We pray for war-ravaged countries and refugees;
for the starving poor;
for battered wives and abused children;
for the homeless, for the mentally ill;
for those who struggle with disability.
Strengthen us to work for peace on the earth 
and peace with the earth.
We pray to you, O God:
Hear our prayer.

We pray for the Church,
especially the Diocese of
Keep us faithful that we may bear faithful witness in word and work
to your presence among us.
We pray to you, O God:
Hear our prayer.

We pray for all who are alone.
May our love reach out to the lonely and broken-hearted,
the bereaved, and all for whom life has become something to be endured.
May we open our minds, hearts and homes to those around us.
We pray to you, O God:
Hear our prayer.

And we pray for our own needs:
seeking the grace of your presence,
firming our resolve to behave as we believe;
seeking your courage to reconcile, heal and make new;
seeking a sure vision of your coming kingdom.
We pray to you, O God:
Hear our prayer.

O God,
bring our nation and all nations
to a sense of justice and equity,
that poverty, oppression, and violence may vanish
and all may know peace and plenty.
We ask this in the Name of Jesus Christ. Amen.

Almighty God, 
we remember before you this day 
the blessed martyrs of New Guinea, 
who, following the example of their Savior, 
laid down their lives for their friends; 
and we pray that we who honor their memory 
may imitate their loyalty and faith; 
through Jesus Christ our Lord, 
who lives and reigns with you and the Holy Spirit, 
one God, now and for ever. Amen.
Gathering our prayers and praises into one,
let us pray as our Savior has taught us.

- The Lord's Prayer

Faithful God, hope of the oppressed, source of freedom:
make us strong to witness to your liberating power,
in generosity of life and in humility of spirit,
that all the world may delight in your goodness.  Amen.

The psalms are from _Celebrating Common Prayer_ (Mowbray), (c) The
Society of Saint Francis 1992, which is used with permission.

The canticle is from _Common Worship: Daily Prayer, Preliminary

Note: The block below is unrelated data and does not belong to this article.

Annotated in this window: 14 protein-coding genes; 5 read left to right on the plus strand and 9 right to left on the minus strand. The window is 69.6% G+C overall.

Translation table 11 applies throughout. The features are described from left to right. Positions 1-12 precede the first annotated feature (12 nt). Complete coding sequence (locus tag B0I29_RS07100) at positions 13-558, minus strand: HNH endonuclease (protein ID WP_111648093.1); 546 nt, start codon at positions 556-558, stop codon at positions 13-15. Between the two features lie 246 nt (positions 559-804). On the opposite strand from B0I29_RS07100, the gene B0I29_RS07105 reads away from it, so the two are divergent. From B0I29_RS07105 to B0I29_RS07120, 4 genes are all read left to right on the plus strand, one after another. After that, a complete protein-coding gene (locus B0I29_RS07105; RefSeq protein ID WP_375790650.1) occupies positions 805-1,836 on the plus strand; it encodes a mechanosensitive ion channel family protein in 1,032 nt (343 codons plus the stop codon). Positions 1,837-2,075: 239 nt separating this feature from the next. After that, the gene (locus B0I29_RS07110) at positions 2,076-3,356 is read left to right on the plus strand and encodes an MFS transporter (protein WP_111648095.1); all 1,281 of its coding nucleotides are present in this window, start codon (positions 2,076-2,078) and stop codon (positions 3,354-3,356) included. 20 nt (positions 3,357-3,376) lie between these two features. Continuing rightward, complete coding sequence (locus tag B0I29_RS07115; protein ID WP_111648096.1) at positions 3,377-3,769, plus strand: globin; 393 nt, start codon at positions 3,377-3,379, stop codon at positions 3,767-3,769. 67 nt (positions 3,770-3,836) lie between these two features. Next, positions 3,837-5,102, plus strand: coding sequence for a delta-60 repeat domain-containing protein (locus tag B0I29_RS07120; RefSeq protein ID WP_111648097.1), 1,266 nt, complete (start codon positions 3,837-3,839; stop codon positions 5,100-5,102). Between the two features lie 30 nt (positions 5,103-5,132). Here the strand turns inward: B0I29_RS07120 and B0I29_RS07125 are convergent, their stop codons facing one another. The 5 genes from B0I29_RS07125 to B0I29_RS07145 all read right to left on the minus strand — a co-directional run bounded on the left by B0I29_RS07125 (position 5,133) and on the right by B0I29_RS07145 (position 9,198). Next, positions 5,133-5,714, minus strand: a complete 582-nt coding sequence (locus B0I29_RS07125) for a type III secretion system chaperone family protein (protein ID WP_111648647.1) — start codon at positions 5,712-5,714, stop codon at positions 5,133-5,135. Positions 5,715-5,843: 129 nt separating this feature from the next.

Edition_, copyright (c) The Archbishops' Council, 2002.

The biblical passage is from The New Revised Standard Version (Anglicized
Edition), copyright (c) 1989, 1995 by the Division of Christian Education
of  the National Council of the Churches of Christ in the USA. Used by
permission. All rights reserved.

The opening prayer uses phrases from a hymn by Colin Gibson.

The closing prayer is based on a prayer from _Revised Common Lectionary
Prayers_, copyright (c) 2002 Consultation on Common Texts

The intercession is by David Bromell and the first collect is from _Daily
Prayer_, copyright (c) The Scottish Episcopal Church, 1998. Used with
permission. http://www.scottishepiscopal.com
The second collect is from _The Proper for the Lesser Feasts and
Fasts_, 3rd edition, (c) 1980 The Church Pension Fund.

New Guinea (also called Irian), one of the world's largest islands, has a difficult
terrain that discourages travel between districts. Consequently, it is home to
many isolated tribes, with many different cultures and at least 500 languages.
Christian missionaries began work there in the 1860's, but proceeded
When World War II threatened Papua and New Guinea, it was obvious that
missionaries of European origin were in danger. There was talk of leaving.
Bishop Philip Strong wrote to his clergy:
"We must endeavour to carry on our work. God expects this of us. The church
at home, which sent us out, will surely expect it of us. The universal church
expects it of us. The people whom we serve expect it of us. We could never
hold up our faces again if, for our own safety, we all forsook Him and fled,
when the shadows of the Passion began to gather around Him in His spiritual
and mystical body, the Church in Papua."
They stayed. Almost immediately there were arrests. Eight clergymen and two
laymen were executed "as an example" on September 2, 1942. In the next few
years, many Papuan Christians of all Churches risked their own lives to care for
the wounded. [James Kiefer]